Selena Gomez is gracing the cover of the latest issue of Vogue. Inside the publication, the singer spoke out about her mental health struggles, her rehab stint, and the therapy treatment that worked for her. The songstress canceled her Revival World Tour and stayed in rehab for 90 days due to the symptoms of her ongoing lupus diagnosis.
In her new Vogue profile, Selena Gomez says she now sees a therapist five times a week. She also credits Dialectical Behavior Therapy (DBT) for helping her handle her mental health struggles. Gomez realized she was struggling with anxiety and depression in the midst of her tour, which caused her to cancel any future dates and seek treatment.
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DBT is an approach similar to Cognitive Behavioral Therapy (CBT), but it is used for borderline personality disorder. However, it has been used to treat other mental health conditions, reports Motto. It can also help those suffering from PTSD. DBT focuses on three or four key areas, which are mindfulness, distress tolerance, interpersonal effectiveness, and emotional regulation, according to Uproxx.
“DBT has completely changed my life. I wish more people would talk about therapy. We girls, we’re taught to be almost too resilient, to be strong and sexy and laid-back, the girl who’s down. We also need to feel allowed to fall apart.”
As what spurred her desire to seek treatment for the second time, growing from a child star into an adult pop star made Selena feel insecure. She wasn’t sure if she was doing a great job at what she does, even though she’s at the top of the music charts, and she has the most-followed Instagram account.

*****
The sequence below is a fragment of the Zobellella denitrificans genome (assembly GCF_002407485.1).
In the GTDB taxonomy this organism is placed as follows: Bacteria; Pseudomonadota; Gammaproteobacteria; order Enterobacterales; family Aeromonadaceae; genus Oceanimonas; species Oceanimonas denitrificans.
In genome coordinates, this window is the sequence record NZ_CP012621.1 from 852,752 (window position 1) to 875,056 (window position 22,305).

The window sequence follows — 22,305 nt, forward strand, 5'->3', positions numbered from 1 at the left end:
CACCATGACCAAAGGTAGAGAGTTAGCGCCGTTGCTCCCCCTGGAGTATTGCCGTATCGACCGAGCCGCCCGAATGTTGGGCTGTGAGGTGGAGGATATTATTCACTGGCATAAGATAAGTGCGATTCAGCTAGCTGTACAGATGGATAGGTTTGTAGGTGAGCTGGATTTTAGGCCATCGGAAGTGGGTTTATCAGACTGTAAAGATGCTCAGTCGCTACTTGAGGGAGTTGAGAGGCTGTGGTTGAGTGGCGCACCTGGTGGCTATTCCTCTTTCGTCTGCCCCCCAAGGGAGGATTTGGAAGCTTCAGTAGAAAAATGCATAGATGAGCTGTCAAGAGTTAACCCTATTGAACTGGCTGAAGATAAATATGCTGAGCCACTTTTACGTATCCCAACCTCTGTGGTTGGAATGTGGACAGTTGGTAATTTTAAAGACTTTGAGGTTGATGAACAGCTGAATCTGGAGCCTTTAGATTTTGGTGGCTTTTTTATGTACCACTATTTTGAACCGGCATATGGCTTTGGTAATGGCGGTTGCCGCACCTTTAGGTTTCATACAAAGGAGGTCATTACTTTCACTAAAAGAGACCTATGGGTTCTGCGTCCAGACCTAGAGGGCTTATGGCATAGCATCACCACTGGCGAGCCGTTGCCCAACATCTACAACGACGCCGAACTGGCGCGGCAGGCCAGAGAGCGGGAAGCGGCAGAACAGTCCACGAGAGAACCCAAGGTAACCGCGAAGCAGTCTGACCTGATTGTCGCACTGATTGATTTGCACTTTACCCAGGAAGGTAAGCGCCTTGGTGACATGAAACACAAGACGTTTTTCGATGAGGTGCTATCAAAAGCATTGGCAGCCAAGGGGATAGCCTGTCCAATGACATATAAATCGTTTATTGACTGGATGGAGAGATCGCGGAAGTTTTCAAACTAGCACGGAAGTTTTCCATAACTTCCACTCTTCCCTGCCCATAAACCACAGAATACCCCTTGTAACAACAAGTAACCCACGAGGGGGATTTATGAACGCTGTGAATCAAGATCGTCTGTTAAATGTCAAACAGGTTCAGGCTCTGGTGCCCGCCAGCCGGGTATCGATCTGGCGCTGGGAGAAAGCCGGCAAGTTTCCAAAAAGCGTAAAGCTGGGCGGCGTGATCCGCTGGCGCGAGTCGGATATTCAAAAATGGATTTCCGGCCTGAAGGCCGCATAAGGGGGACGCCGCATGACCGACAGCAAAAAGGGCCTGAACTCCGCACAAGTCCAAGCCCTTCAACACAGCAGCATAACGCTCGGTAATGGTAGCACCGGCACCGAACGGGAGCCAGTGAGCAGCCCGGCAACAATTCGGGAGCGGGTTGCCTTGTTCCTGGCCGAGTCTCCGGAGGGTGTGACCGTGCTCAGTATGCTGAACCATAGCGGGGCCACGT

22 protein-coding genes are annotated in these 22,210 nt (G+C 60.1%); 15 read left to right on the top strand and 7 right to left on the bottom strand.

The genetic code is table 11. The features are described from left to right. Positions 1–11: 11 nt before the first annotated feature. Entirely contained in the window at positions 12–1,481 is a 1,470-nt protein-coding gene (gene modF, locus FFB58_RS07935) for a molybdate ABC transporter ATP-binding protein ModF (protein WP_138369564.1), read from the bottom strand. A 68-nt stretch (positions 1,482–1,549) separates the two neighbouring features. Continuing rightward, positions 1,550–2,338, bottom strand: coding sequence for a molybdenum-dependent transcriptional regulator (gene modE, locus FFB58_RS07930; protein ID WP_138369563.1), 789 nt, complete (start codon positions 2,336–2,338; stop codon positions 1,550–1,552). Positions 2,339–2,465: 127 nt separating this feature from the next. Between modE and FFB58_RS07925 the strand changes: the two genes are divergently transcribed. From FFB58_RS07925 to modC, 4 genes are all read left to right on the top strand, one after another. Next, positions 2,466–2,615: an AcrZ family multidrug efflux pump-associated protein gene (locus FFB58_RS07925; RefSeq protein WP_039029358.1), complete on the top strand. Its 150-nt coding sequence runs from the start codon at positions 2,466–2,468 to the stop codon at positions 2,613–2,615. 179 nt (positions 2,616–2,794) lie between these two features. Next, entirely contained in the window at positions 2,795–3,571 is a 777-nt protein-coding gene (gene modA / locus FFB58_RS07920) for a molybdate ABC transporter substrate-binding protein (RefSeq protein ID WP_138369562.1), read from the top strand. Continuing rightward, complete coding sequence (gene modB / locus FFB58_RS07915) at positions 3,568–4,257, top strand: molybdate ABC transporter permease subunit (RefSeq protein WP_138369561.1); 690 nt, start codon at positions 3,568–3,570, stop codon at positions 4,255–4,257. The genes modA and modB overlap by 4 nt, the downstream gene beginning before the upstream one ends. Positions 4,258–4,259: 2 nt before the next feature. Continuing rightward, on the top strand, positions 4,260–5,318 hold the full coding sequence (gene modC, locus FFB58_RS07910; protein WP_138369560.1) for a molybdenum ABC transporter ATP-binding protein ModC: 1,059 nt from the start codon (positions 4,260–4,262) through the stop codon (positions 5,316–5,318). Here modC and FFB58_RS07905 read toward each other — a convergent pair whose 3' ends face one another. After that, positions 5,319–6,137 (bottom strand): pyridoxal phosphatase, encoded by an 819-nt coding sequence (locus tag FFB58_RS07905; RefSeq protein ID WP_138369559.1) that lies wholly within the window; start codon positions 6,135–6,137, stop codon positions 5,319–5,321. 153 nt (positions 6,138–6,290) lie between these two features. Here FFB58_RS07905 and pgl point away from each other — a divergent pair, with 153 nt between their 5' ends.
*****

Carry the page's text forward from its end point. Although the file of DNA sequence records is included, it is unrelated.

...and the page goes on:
“Tours are a really lonely place for me,” Gomez admitted. “My self-esteem was shot. I was depressed, anxious. I started to have panic attacks right before getting onstage, or right after leaving the stage. Basically I wasn’t good, wasn’t capable.”
“I felt I wasn’t giving my fans anything, and they could see it – which, I think, was a complete distortion. I was so used to performing for kids. At concerts I used to make the entire crowd raise up their pinkies and make a pinky promise never to allow anybody to make them feel that they weren’t good enough.”
That’s when Gomez realized she wasn’t just performing for kids anymore. She noticed there were college kids and young adults smoking and drinking in the audience. She wasn’t sure how to react to that kind of attention. Not only was Gomez figuring herself out as she was getting older, but she had to figure out her age group as well. All of the stress made her feel insecure about herself and her ability to perform.
Fortunately, Selena has kicked the habit of self-loathing and replaced it with a newfound confidence thanks to DBT. She took a digital detox and stopped obsessing over her Instagram account. Selena left her phone alone during those 90 days and found herself with a group of women who supported her. She worked with the young women in a program that included individual therapy, as well as group therapy and equine therapy.
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She still hardly posts on Instagram to this day. Gomez says she no longer has the app on her phone and doesn’t even have access to her account. It’s now in the hands of her personal assistant, who will update Gomez’s Instagram every so often. She sometimes dreams of the day when she can do away with social media altogether.
“As soon as I became the most followed person on Instagram, I sort of freaked out,” she said. “It had become so consuming to me. It’s what I woke up to and went to sleep to. I was an addict, and it felt like I was seeing things I didn’t want to see, like it was putting things in my head that I didn’t want to care about. I always end up feeling like s*** when I look at Instagram. Which is why I’m kind of under the radar, ghosting it a bit.”
Selena Gomez will continue to practice DBT even as she works on her next solo album. She was open and honest in her Vogue profile except when it came to her new relationship with The Weeknd, who’s popped up on her Instagram account. Gomez would rather place the focus on her mental health and therapy, as long as it inspires others to seek help. She’s the executive producer of her new show, 13 Reasons Why, which starts streaming on Netflix on March 21.
[Featured Image by Angela Weiss/Getty Images for SiriusXM]